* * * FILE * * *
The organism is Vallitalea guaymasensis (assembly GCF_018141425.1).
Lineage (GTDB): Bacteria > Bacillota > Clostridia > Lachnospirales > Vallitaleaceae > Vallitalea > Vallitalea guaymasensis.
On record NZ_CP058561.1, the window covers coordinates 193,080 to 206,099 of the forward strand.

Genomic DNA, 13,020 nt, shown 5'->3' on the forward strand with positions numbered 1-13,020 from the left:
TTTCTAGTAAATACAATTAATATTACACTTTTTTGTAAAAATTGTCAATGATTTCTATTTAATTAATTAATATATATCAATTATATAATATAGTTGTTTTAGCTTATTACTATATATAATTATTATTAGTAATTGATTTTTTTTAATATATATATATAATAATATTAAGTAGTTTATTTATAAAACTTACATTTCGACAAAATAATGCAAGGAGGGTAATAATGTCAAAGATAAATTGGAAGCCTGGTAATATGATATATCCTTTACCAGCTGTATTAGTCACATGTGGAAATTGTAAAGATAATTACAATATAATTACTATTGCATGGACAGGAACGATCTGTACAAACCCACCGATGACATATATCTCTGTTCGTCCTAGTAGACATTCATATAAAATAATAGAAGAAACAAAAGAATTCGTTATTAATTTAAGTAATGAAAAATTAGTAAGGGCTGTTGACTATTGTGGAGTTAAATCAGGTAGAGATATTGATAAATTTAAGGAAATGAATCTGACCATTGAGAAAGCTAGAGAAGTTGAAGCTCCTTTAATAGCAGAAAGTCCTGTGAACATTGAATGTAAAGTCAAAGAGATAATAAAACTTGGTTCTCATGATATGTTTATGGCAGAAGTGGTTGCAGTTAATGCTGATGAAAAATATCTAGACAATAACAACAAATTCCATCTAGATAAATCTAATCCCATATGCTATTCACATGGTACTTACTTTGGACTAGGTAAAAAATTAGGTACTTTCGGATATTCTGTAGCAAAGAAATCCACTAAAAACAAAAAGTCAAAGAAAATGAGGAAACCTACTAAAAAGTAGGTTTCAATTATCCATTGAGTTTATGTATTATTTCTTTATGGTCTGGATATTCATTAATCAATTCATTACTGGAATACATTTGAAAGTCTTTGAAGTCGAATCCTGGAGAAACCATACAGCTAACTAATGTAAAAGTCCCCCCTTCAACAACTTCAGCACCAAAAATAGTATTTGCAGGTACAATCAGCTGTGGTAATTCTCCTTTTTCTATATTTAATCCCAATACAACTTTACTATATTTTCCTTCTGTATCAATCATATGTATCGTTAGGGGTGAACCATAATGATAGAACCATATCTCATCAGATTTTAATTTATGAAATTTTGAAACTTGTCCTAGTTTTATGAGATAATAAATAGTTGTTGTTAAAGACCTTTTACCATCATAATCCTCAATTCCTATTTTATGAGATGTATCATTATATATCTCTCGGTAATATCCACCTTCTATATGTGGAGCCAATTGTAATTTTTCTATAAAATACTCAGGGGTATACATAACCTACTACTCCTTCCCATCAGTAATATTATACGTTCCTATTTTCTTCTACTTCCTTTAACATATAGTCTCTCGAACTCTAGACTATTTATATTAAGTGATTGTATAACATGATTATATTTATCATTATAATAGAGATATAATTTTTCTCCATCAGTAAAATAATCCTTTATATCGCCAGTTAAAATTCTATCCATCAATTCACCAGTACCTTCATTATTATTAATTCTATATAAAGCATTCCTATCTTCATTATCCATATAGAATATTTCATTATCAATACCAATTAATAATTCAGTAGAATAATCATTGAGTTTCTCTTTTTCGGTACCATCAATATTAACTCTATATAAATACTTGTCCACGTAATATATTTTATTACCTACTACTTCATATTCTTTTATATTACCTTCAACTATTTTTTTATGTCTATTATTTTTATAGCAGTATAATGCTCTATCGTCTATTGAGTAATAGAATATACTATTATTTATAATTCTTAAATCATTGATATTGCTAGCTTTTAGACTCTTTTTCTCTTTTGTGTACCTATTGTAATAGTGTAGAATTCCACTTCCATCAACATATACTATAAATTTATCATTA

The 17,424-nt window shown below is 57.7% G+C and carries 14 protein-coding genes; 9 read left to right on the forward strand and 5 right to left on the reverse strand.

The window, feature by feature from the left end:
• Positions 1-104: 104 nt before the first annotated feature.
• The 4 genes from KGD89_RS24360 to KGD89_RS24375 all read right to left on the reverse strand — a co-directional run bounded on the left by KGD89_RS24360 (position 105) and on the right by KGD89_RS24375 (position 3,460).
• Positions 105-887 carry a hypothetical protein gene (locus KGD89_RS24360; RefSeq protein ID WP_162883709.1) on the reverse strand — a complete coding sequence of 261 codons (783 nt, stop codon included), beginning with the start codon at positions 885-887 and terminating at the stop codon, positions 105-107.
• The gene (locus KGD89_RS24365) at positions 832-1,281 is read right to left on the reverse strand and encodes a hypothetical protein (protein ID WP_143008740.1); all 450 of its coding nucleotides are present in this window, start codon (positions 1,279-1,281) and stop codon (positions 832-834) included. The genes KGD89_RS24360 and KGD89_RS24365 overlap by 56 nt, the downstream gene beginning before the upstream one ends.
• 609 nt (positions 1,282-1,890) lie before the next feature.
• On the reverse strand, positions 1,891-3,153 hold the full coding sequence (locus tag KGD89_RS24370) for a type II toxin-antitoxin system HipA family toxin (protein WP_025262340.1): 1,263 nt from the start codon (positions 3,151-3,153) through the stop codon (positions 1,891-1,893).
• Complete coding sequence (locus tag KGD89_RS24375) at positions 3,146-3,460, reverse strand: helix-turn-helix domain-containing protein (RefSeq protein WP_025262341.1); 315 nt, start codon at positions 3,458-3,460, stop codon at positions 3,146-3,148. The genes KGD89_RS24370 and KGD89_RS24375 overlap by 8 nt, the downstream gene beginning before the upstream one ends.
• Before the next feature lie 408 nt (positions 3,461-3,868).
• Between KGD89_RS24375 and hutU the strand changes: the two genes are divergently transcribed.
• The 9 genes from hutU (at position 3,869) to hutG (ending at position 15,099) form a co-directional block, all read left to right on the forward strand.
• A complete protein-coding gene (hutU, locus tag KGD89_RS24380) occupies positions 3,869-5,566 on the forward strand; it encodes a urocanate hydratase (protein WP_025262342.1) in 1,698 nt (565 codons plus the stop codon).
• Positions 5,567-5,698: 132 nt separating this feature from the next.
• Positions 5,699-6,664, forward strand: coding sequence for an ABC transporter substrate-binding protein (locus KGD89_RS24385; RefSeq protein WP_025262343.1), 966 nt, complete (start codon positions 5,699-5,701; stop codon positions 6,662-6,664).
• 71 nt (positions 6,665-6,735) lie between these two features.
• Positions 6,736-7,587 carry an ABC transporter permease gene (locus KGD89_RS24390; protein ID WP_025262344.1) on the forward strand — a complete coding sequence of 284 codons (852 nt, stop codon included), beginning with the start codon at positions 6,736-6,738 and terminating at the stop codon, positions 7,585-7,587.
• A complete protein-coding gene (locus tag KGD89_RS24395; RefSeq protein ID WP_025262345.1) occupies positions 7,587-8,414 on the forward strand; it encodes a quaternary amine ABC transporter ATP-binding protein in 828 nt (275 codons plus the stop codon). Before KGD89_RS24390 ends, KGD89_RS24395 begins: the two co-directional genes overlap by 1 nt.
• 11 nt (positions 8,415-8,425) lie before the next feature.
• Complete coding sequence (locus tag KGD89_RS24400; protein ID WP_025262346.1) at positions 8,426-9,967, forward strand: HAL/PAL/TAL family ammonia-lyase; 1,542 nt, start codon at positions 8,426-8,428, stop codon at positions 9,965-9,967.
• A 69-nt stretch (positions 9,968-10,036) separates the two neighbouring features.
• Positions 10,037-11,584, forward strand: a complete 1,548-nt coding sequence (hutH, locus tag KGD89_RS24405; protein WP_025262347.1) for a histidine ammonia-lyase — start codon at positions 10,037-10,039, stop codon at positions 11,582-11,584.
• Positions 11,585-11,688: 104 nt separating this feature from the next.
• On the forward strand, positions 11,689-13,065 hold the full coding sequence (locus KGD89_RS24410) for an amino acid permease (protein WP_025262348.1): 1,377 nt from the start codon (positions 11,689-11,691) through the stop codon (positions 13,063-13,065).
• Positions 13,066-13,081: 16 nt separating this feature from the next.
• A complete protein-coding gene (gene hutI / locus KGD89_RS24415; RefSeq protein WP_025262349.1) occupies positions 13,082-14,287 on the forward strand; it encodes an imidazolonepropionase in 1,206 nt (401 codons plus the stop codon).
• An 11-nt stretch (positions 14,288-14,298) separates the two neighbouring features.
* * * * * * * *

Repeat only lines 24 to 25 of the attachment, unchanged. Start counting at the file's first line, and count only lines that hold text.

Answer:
• 11 nt (positions 8,415-8,425) lie before the next feature.
• Complete coding sequence (locus tag KGD89_RS24400; protein ID WP_025262346.1) at positions 8,426-9,967, forward strand: HAL/PAL/TAL family ammonia-lyase; 1,542 nt, start codon at positions 8,426-8,428, stop codon at positions 9,965-9,967.